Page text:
Standard has changed a lot since the Pro Tour, as Ramunap Red has gone from the dominant deck to something of a second-tier deck behind a handful of different aggressive midrange strategies.
To my mind, the biggest change in Standard was the success of Brad Nelson and Corey Baumeister with a "new" take on B/G Constrictor. This deck uses a wide assortment of cheap three-toughness creatures, including Catacomb Sifter, which provides an extra blocker, which in turn make attacking with small red creatures extremely difficult.
This deck, combined with Ramunap Red's success at having pushed the control decks that it preys on out of the format, has led to a format that's very hostile to Ramunap Red. Even when a red deck doesn't have to face a wall of cheap 2/3 creatures and Walking Ballistas, Zombies is another fairly difficult matchup, and Mardu is also close. I think I'd rather be on the Ramunap Red side against Temur Energy, but even there, Whirler Virtuoso can be very hard to beat.
As a red player, which is a strange perspective to be writing from, I'd focus on the fact that these decks aren't great at gaining life; they can deploy blockers well, but red is still good at getting in early damage, and from there, I'd want to focus on trying to burn my opponent out as they build their defenses. I'd stay away from the shift toward prioritizing Magma Spray and Abrade over Shock and Incendiary Flow, and instead, I'd play those and Collective Defiance, though Abrade might still be good enough to include some maindeck.
- 4 Bomat Courier
- 4 Ahn-Crop Crasher
- 4 Earthshaker Khenra
- 4 Falkenrath Gorger
- 2 Village Messenger
- 3 Hazoret the Fervent
- 2 Kari Zev, Skyship Raider
I don't think there's a lot of room for red to maneuver, but I do think that the most successful builds at the PT, like Paulo's, went a little more controlling to optimize against the mirror, and as the format has shifted more toward midrange, I think trying to play the control game just leads to a spot where their cards are a little too powerful, and it's best to focus on early damage and reach to close out the game against midrange decks.
Despite that, I've moved down to ten one-mana creatures from twelve because I'm not sure how much damage you can really expect to get in with Village Messenger against decks that are designed to be good at blocking, and I think you're better-served by having more burn to push other creatures through or close out a game that's slipping away.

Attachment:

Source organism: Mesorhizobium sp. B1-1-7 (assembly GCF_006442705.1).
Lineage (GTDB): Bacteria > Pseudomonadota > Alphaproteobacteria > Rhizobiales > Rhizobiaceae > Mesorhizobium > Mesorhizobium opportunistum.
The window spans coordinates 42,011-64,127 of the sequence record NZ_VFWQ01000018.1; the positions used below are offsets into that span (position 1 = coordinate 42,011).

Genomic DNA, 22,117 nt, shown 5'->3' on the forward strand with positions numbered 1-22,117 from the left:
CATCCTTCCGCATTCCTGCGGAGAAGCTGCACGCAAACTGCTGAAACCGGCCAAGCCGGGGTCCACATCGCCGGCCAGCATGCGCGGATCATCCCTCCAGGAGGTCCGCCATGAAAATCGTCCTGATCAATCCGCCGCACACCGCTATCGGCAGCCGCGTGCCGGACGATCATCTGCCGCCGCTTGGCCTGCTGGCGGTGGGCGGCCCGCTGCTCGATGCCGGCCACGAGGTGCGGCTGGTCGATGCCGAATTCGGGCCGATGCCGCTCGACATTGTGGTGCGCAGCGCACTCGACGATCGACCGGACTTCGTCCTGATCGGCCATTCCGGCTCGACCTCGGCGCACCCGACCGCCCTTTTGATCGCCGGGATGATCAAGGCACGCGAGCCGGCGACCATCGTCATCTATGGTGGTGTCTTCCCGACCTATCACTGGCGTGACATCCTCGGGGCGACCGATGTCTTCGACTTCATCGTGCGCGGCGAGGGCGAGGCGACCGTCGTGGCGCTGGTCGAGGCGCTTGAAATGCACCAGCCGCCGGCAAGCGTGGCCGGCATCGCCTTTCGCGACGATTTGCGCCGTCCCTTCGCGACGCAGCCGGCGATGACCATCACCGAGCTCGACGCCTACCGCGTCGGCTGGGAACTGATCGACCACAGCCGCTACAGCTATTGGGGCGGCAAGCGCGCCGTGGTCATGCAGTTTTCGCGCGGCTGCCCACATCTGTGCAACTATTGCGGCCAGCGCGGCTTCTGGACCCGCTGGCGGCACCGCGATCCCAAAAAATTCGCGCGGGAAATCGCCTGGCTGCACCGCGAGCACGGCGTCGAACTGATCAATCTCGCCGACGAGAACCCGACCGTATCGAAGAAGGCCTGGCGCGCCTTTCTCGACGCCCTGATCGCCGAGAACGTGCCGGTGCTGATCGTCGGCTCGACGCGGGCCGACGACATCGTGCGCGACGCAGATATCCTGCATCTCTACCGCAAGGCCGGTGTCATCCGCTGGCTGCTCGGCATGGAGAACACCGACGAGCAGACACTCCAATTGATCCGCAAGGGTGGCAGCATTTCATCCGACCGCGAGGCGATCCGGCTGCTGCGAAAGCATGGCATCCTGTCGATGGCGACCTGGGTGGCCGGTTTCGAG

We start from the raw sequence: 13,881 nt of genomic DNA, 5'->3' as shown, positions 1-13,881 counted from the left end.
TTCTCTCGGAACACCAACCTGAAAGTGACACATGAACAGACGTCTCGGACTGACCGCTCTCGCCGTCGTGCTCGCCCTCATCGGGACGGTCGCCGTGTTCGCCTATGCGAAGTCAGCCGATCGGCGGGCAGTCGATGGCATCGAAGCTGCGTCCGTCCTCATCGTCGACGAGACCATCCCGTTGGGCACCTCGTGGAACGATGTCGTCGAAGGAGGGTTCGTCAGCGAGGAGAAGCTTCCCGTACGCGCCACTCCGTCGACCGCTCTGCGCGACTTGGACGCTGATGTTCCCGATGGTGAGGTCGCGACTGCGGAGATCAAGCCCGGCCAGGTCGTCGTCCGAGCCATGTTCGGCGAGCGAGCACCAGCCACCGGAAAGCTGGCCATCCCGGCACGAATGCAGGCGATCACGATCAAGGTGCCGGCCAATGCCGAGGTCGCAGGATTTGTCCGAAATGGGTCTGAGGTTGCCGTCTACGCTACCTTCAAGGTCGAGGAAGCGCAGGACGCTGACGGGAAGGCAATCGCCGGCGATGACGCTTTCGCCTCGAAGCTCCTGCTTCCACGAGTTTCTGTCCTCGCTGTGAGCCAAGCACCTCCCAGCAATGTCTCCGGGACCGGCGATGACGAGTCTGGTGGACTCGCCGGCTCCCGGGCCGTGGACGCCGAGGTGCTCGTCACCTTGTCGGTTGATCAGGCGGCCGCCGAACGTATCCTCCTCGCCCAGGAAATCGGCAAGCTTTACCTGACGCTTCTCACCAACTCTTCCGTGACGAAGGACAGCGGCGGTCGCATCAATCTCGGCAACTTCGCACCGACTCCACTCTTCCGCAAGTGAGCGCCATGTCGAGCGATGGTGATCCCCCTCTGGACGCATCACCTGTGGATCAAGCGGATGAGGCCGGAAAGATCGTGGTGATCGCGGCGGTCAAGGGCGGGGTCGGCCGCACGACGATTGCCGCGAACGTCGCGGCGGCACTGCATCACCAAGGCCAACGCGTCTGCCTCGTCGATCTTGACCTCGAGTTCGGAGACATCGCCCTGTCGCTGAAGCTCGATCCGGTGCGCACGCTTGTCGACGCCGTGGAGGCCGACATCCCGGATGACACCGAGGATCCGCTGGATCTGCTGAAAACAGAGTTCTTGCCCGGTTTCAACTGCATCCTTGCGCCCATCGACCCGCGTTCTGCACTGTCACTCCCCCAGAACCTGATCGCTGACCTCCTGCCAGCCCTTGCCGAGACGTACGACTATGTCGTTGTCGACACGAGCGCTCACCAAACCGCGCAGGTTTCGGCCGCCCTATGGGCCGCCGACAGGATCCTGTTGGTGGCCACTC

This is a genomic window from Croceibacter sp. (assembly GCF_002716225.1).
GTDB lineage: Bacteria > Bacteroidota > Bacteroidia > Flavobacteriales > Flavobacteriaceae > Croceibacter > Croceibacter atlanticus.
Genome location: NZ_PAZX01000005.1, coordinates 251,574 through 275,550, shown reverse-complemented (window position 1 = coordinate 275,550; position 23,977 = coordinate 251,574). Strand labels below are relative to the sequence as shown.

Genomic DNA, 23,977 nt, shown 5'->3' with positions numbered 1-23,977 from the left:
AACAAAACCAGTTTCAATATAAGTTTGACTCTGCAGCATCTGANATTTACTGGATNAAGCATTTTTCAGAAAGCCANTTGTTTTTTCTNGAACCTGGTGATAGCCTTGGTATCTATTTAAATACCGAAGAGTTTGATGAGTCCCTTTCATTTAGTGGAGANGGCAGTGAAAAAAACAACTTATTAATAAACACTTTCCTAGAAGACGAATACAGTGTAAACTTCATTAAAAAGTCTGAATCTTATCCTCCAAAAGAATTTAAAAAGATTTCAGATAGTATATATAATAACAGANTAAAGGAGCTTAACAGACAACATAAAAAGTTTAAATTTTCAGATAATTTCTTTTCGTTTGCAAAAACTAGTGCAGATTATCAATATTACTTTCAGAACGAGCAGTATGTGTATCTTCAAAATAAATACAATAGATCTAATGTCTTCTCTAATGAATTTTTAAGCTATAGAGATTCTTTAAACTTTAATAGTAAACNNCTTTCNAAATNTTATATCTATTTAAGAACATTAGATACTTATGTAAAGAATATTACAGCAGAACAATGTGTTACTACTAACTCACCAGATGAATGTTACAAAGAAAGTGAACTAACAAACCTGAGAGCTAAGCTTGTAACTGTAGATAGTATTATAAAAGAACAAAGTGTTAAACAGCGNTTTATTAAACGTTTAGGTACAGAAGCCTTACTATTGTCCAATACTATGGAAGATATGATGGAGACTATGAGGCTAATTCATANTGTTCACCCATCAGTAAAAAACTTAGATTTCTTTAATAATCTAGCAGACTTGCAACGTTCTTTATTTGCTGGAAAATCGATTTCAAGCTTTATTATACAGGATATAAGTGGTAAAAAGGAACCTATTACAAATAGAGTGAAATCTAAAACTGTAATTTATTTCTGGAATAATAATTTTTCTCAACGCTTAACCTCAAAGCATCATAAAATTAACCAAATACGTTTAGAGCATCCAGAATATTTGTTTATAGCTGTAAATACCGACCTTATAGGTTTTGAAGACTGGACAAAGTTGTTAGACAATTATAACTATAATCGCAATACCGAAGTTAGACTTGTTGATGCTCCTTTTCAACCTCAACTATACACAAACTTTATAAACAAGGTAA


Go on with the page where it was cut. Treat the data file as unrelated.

Sweltering Suns is a card I've been happy with specifically against Zombies, as I think the way the games play out, you get early damage in and then they start taking over the battlefield, but if you sweep them at the right time, it's easy for you to close out a game with burn before they can actually turn things around to kill you.
I think it's important to have access to Glorybringer because it is the best additional late-game you can have if you're becoming more controlling, but I don't like planning to always shift into a Glorybringer deck, since everyone expects it and prioritizes removal appropriately, which is why I only have two in the sideboard.
Collective Defiance isn't as important as it was before B/G moved away from Kalitas, Traitor of Ghet, but I think it's the right card to try to burn your opponent out while preventing them from turning the corner.
Given the way the metagame has shifted, I think there's a good chance that it's best to accept that Ramunap Red isn't the right deck for the moment. The metagame appears to be dominated by midrange decks that err on the small side, to be just larger than the red decks, so it seems like playing red might be something of an uphill battle.
Instead, I think now is a great time to try to go over midrange decks with something a little more powerful. Specifically, it makes sense to me that graveyard decks that take some time to set up but then go way over the top would do well. (Another consideration, incidentally, that fits that description may be Metalwork Colossus, but I'm much less familiar with that archetype.)
There are a lot of different possible graveyard decks: Reanimator, Gate to the Afterlife, Emerge. I think each of them could be reasonable.
The unifying factor in these decks is Champion of Wits, of course, which is a fantastic card, and it's probably the specific card that I'm looking for to beat midrange decks; they tend to give you enough time to do that sort of thing, and then a 4/4 creature that draws a bunch of cards is exactly the kind of thing they have trouble beating in a long game. The Scarab God plays well with some of these strategies and is another example of the kind of card a midrange deck will almost always struggle with.
Ross Merriam messed with this archetype as it was beginning to break out.
I like some of what streamer Thundermo_hellkite has going on with his list, but I think it really needs more lands. My intuition is that the deck wants to look something like this:
- 3 Noxious Gearhulk
- 4 Champion of Wits
- 1 Demon of Dark Schemes
- 2 Ishkanah, Grafwidow
- 2 Razaketh, the Foulblooded
- 1 The Scarab God